BG: Right. We don’t use the same words to articulate our needs. We don’t know how to own or care for our bodies because we didn’t own them for 200 years in the U.S. African Americans were traded as animals, and we still have that livestock mentality due to slavery; we don’t fully claim our bodies. When people don’t understand that they own their bodies, they will abuse them, they don’t take care of them.
AP: This really is an extension of the experience that African Americans have had in this country emanating from historical realities such as the middle passage and slavery, Jim Crow Laws, segregation and certain disadvantages in terms of opportunity structures related to employment, housing, education, etc. African Americans encounter individuals of other racial backgrounds with whom they may have had negative experiences in the past—bias, discrimination—that result in distrust. How are they going to be treated? Will they be looked upon as inferior? These are some of the stereotypes that do exist, and it would be naïve of us to think that some of those stereotypes wouldn’t find their way into a health or mental health care encounter.
The Institute of Medicine’s 2002 report, Unequal Treatment: Confronting Racial and Ethnic Disparities in Health Care, showed that bias and stereotyping played a role in disparaties of care regardless of socioeconomic status. One of the most famous studies highlighted in this report was an article in the New England Journal of Medicine showing that African Americans were less likely to get standard treatment for chest pain—black women in particular.
BG: Na’im Akbar (a clinical psychologist at Florida State University) has done a lot of work around mental illness in the black community; he coined the term “alien self-disorder,” which is where you don’t even recognize who you are anymore. There are a lot of ideas around why we are in constant recovery of our selfhood. We are struggling. That impacts your mental health: the stress of not knowing who you are, or being who you are in a society that marginalizes and discounts you.
In the African American community, there is a propensity to stick with a bad situation because you don’t feel like you have the right to ask—that you should be grateful, even if it’s mistreatment—and hope and pray that it will change, instead of saying, “You know, I don’t have to take this.”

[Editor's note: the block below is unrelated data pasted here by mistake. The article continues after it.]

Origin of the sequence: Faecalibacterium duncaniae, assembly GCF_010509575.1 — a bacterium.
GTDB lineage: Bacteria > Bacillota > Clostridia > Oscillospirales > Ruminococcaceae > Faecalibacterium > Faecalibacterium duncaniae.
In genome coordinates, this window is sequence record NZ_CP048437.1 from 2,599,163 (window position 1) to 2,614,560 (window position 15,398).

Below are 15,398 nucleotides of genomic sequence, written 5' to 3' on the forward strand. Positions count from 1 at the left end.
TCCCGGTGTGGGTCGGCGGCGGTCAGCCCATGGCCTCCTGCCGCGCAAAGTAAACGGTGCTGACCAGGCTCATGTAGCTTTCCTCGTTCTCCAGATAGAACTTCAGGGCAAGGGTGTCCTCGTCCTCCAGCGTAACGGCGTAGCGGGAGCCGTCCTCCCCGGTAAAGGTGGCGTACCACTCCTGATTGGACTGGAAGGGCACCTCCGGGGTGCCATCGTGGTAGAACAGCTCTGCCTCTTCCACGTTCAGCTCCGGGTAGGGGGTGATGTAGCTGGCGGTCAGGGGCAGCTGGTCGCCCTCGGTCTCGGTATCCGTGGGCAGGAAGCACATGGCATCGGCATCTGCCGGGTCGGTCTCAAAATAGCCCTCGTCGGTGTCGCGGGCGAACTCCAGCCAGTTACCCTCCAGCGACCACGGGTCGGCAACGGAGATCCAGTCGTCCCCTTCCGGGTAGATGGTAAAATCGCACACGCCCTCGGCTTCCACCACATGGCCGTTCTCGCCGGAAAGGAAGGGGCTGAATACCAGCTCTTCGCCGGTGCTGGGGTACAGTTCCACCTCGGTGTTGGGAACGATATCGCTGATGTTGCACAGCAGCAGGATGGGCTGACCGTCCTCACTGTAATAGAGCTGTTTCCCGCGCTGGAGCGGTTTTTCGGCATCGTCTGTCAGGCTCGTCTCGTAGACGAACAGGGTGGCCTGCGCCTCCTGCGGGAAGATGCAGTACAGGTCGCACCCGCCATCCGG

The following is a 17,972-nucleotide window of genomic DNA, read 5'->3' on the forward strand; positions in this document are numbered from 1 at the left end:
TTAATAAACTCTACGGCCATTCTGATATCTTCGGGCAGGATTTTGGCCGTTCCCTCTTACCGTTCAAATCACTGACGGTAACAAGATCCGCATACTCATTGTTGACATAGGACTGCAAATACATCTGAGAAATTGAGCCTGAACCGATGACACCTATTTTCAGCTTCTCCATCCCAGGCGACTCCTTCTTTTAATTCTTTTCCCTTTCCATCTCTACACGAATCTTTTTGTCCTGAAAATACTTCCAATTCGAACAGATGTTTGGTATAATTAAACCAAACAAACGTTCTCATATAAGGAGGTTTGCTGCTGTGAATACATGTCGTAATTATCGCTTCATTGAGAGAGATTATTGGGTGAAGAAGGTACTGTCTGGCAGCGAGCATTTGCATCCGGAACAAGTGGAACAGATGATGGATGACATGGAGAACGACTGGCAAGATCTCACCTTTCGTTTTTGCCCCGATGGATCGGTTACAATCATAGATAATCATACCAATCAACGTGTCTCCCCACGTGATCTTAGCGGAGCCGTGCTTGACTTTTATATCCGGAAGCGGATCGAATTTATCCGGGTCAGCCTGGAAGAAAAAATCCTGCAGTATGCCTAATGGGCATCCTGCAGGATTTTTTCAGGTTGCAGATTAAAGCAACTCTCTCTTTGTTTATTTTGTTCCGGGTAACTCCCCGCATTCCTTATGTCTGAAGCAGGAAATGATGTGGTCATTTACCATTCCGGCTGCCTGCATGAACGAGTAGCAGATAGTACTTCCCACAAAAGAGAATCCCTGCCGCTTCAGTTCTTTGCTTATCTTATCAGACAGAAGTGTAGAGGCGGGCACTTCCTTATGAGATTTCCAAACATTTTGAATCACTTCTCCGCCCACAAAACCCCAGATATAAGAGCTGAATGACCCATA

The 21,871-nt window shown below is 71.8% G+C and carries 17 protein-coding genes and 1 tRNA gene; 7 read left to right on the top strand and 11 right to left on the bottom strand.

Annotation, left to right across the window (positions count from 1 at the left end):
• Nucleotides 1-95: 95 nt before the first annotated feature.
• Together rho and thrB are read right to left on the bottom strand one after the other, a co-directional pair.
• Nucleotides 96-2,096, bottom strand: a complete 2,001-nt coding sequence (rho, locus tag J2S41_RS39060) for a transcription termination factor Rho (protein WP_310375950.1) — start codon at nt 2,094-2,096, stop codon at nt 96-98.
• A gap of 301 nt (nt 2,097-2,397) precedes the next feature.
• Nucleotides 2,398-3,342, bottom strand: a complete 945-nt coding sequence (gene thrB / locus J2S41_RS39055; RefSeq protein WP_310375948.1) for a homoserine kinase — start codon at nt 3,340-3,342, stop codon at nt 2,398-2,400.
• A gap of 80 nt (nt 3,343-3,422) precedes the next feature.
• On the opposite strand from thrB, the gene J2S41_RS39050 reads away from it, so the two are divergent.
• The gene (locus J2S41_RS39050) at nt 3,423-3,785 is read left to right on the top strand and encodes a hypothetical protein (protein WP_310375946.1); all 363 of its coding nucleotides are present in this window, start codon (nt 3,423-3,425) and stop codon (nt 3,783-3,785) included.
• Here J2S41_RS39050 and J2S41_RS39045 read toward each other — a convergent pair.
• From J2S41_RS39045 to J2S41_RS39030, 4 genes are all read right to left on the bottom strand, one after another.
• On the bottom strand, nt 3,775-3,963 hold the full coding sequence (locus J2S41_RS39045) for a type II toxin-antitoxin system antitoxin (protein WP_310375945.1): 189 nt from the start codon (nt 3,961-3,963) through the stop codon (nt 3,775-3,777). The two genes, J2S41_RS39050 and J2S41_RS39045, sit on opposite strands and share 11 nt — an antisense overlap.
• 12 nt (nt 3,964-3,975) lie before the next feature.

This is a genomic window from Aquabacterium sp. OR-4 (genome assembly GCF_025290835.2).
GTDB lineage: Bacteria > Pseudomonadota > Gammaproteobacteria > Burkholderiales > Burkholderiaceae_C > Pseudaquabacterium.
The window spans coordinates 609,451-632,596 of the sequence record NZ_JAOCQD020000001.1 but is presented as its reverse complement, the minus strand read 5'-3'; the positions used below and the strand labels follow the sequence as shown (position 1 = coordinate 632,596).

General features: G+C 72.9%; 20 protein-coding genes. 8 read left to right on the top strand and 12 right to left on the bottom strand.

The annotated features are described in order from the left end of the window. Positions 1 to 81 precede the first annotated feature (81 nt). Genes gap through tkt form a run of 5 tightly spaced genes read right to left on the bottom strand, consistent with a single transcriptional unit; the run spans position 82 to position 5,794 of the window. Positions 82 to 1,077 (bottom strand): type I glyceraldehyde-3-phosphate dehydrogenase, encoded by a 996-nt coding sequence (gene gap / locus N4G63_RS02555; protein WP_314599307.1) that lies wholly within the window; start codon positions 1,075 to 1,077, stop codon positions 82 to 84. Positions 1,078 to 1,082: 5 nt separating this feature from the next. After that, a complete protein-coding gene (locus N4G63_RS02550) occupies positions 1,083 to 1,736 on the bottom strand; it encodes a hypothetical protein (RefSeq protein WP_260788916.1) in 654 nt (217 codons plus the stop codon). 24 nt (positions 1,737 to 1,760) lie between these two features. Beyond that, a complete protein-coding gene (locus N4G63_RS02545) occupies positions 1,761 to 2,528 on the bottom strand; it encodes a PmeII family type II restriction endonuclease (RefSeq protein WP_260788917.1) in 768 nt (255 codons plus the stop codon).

What are some other hurdles when it comes to mental health, treatment and recovery for African Americans or other ethnic groups?
BG: Most of them are financial: Many clients can’t afford co-pays. Transportation is a huge issue; many mental health centers are outside of their neighborhoods. There are also the issues of compliance, understanding that they have power to say if something is not working. Also ethno-pharmacology: We require a lesser dosage to get the benefit out of a medication.
Much of my work is trying to teach people that they have a right to be well. We have to teach our community to fight for that—and sometimes you have to fight for yourself.
How does the legacy of the Tuskegee syphilis experiment continue to affect African Americans’ utilization and trust of health care, and how can we try to counteract this history?
BG: It’s hard to get African Amercians to get flu shots or to take any kind of pill because we feel like we’re getting experimented on. Doctors tend to make more harsh diagnoses with negative prognoses for African Americans as opposed to whites.
Counteracting this history would involve having more providers that look like the clients, but, if you remember, the vehicle they used in the Tuskegee experiment had a black driver and a black doctor. So simply having black providers is not enough. They have to see black people in charge of the system.
AP: Knowledge is power. Providing information and educational opportunities around mental illness and mental health is very important. It is similar to what we need to do for everyone, but at the same time, whenever we can, tailor that communication so that it’s culturally translated in ways to which African Americans or members of other ethnic communities can relate. Culturally tailored approaches can open doors to greater trust and understanding.
Have you experienced resistance in your professional role from peers or patients?
AP: I do think that there is some resistance, and again I will say that the field of psychiatry is also heterogeneous; there are many psychiatrists who, I believe, understand the importance of addressing culture in their interactions with patients. There are others who feel that they were trained to provide care and that should be applicable to any person that they serve and don’t see a need to focus on a person’s cultural background.
There are differences of opinion about this, but we need to look at some of the trends around the country. In New Jersey, practitioners are required to have cultural competence training and education in order to renew or receive medical licenses. California has requirements that all continuing medical education programs need to have components focused on cultural care. Hopefully, over time, this will catch on throughout the nation so that people can have some confidence that providers will be cognizant about considering culture in their care.
BG: When I worked with interns, I could see the shock on their faces when I walked in on the first day, because they were expecting a white man. I’ve actually had people ask for a different therapist when they saw that I was black—and they were black.
But new generations see that we are alike and the differences we have are respected. Things are getting better with each new generation. They are more comfortable with difference. Young people nowadays, they are so different in the way they look at the world, and it gives me so much hope.
Every human being on this earth has a right to be well. I have a bill of rights I give my clients, rights to all kinds of wellness: spiritual, health and academic wellness. When we work together, we should fight for those rights.